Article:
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Entry 1

The Beginning of My Story

Garden of the Gods, Colorado

18 years ago, I saw light for the first time. According to a cursory web search, even before that I tasted something for the first time. Soon after, I spoke my first words, took my first steps, and tried real food for the first time. 

Life is a series of firsts. Those new experiences I just mentioned were all preparing me for more firsts—my first day of elementary school, first friendships, and first time taking a bus, for example. 

Growing up felt like it took forever. I always just wanted to be older, I thought I would feel different, maybe have a better understanding of myself or the way the world works. Looking back, everything is sort of a blur. Childhood is so full of moments that I wish I could remember forever but already I can't seem to recall some of those important firsts, no matter how many times I watch the home videos. 

Somewhat more recently I had another important first. It was an experience that I think shaped the person I am today more than any other. 

My parents found out that I'm gay. 

I grew up in a strictly catholic society, among friends who had employed the phrase "that's so gay" at least once every single day I spent with them, and living in a family where saying anything even the slightest bit sexual, like "that sucks," would land me a mouthful of soap and double chores for a week. Even before I really understood what my sexuality meant for me, I knew I couldn't tell anyone. I spent the better part of middle school and high school pretending to be straight but really just looking like an awkward teenage loner. 

Now, back to my parents' little discovery. As a uneducated child, feelings of sexual attraction towards other boys was confusing to me. My solution was to Google all of my questions on the laptop I shared with my two brothers. Unfortunately, I'm an idiot, and as such forgot to clear my history one day and my dad saw my search. On that specific occasion I had Google'd, "Is there a way to get kids even if you're gay and don't want to marry a girl?"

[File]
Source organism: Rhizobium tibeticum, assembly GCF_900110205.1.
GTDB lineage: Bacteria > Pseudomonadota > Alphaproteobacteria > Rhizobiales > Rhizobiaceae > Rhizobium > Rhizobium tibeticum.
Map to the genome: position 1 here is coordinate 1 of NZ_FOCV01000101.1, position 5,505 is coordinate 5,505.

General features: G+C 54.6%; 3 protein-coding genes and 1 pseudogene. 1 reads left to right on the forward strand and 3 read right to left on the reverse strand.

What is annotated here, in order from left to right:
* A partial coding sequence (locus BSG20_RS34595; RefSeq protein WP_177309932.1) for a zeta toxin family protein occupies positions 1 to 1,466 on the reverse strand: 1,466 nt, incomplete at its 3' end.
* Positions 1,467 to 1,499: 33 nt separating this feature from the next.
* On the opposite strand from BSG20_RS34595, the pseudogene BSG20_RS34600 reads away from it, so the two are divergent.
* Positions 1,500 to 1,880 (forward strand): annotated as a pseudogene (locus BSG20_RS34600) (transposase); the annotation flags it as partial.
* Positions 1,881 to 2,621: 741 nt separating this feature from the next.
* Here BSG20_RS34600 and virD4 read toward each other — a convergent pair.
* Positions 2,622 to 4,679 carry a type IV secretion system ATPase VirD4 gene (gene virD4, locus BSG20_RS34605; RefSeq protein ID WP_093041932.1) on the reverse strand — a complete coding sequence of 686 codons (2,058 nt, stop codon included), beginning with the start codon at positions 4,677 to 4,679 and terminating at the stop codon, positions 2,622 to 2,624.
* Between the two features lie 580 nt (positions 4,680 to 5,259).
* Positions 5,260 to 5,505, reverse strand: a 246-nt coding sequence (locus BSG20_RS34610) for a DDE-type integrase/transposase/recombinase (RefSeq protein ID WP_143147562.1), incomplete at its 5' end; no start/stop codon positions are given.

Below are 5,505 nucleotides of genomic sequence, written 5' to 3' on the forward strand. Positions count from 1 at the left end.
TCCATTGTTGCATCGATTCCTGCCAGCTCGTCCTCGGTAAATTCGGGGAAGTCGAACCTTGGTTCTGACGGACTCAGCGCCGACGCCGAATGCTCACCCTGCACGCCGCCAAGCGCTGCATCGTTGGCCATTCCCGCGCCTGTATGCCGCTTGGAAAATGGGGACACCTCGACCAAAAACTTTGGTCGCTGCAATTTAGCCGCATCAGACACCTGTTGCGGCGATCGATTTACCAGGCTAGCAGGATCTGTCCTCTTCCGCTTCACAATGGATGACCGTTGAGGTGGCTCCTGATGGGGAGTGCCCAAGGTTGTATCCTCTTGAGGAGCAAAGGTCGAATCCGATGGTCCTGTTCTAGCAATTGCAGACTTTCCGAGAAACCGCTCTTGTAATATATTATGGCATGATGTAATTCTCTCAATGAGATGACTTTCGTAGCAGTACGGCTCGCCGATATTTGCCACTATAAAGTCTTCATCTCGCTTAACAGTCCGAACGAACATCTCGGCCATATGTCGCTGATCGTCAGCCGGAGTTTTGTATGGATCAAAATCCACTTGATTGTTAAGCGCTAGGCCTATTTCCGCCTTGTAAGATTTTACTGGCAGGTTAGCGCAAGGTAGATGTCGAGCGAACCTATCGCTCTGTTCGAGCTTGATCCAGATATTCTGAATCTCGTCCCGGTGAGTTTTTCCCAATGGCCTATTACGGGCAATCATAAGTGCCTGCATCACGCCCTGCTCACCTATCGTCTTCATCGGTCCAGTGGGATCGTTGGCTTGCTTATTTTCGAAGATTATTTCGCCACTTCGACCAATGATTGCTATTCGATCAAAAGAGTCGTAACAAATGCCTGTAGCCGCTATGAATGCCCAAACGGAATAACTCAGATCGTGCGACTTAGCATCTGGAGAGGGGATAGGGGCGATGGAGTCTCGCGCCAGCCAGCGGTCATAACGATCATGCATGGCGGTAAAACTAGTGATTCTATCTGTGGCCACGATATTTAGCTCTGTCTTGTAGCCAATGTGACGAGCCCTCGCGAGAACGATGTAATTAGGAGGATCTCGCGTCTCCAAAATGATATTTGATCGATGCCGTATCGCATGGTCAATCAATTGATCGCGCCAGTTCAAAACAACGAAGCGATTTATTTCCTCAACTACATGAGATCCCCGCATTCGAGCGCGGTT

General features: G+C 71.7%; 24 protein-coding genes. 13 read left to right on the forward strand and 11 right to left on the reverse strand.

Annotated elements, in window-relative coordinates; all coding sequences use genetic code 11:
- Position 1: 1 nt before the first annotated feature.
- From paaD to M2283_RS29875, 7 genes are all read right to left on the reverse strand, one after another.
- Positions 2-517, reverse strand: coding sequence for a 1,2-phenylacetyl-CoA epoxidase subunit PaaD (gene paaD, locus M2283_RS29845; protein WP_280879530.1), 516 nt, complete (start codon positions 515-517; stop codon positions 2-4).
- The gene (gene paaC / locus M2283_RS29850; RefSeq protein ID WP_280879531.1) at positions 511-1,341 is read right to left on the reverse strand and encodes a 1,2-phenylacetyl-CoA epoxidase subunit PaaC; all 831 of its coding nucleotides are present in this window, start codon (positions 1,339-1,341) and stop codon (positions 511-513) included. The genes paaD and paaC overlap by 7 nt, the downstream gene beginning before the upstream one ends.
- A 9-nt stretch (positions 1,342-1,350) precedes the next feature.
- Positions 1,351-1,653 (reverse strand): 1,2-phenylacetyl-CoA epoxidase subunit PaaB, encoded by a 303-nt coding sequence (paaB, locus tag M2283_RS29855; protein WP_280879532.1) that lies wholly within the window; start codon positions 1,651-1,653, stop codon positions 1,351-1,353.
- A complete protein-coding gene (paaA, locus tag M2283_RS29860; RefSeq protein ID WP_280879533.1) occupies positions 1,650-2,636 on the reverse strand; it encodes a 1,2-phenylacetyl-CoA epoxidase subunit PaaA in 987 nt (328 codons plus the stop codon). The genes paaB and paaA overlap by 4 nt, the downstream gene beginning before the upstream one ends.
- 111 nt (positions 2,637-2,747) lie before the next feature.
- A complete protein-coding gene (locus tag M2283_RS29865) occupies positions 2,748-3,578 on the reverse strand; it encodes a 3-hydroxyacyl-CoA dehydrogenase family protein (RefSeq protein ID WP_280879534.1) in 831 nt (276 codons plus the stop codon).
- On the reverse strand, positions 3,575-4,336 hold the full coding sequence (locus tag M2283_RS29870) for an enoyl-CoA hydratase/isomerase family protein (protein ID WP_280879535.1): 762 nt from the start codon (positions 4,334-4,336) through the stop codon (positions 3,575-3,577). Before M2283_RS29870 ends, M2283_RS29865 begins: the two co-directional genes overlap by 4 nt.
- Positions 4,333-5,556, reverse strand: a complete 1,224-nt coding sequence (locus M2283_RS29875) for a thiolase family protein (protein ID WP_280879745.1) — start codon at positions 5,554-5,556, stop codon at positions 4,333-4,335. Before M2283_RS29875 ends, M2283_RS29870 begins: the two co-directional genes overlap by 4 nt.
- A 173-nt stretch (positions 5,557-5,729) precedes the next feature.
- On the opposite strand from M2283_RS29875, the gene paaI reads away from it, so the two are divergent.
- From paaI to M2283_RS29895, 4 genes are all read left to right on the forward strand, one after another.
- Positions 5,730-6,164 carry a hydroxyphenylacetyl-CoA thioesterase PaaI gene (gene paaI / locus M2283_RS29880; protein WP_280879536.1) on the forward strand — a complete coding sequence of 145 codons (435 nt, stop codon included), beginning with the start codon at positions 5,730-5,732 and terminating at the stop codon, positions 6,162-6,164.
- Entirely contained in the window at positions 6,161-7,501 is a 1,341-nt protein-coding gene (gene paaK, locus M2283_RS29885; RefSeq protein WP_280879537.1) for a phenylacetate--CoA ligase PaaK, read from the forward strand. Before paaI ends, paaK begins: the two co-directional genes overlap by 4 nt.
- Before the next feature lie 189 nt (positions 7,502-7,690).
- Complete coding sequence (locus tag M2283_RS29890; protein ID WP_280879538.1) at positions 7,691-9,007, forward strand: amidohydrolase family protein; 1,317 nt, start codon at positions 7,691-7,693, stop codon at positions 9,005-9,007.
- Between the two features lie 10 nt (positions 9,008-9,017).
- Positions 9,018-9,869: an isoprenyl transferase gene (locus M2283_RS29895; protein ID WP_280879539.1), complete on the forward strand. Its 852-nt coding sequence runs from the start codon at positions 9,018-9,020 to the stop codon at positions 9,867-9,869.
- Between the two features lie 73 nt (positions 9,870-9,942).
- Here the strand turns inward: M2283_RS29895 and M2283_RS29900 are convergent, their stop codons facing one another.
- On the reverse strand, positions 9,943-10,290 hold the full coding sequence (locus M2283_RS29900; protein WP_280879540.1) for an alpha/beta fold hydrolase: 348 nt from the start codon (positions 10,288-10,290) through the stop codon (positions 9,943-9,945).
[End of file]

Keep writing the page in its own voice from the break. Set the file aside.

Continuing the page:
After I got back from swim practice that night, my parents sat me down and told me what they found. I was crushed. I felt cheated out of my own secret, if that makes sense. They told me everything would be fine and that they would help me to "get better." At the time, I didn't really know what that meant...

My dad scheduled an appointment for me and my mom and him at a "family counseling clinic," which was really just a couple of priests pretending to be therapists, with no qualifications other than God's favor. The man we spoke to said that the best way for me and my family to be healthy and remain happy would be for me to play the role that God had intended for me. This meant meeting a girl, marrying her, having kids, etc. My parents agreed and decided that they would send me to a church a couple towns away for a few hours every Sunday after mass to take a class about chastity, sexuality, marriage, families, and stuff like that.

The first day I went to the class, my parents brought me up to one of the moms who was teaching and told her all about my "condition." She was very understanding and ensured my mom and dad that even I would be so excited to get back on track and start making plans for the future that aligned with God's vision of a perfect family. 

At that point, I hadn't really grasped the severity of my situation. It wasn't until a couple months had gone by and the class was over that I finally understood my predicament. Learning that my orientation had not changed, my Dad decided it was time to take extreme steps. He told me that I had to either go to a real conversion camp or change on my own, and until I did I wouldn't be considered a part of his family.

One night of nonstop tears and screaming at light posts in a park later, my best friend agreed to let me stay over at his house for a couple days. I didn't tell him the truth about why, he thought my parents were going out of town for a few days and my brothers and I couldn't stay at the house alone.

Another month later, I had couch surfed my way through a few more friends and finally landed with a girl I had only know for a little over a year. It was around that time that I was really starting to recognize the permanence of my exile.

This has become a lot harder for me to write about, because I know what happens next (no spoilers :P), and it's difficult for me to reflect on it so thoroughly. I was expecting this to help me come to terms with the life I've ended up living, but if I'm being honest, I don't feel very different.

I'll try to continue to share my story, hopefully someone out there will read it someday and learn from my mistakes and pain. It would mean the world to me to know that there are people like me who share my struggles and suffer the same difficulties.

C G
C G

I am an 18 year old first year architecture student in California. My life has recently undergone a lot of changes and I'm here to write about what I've learned from my obstacles.

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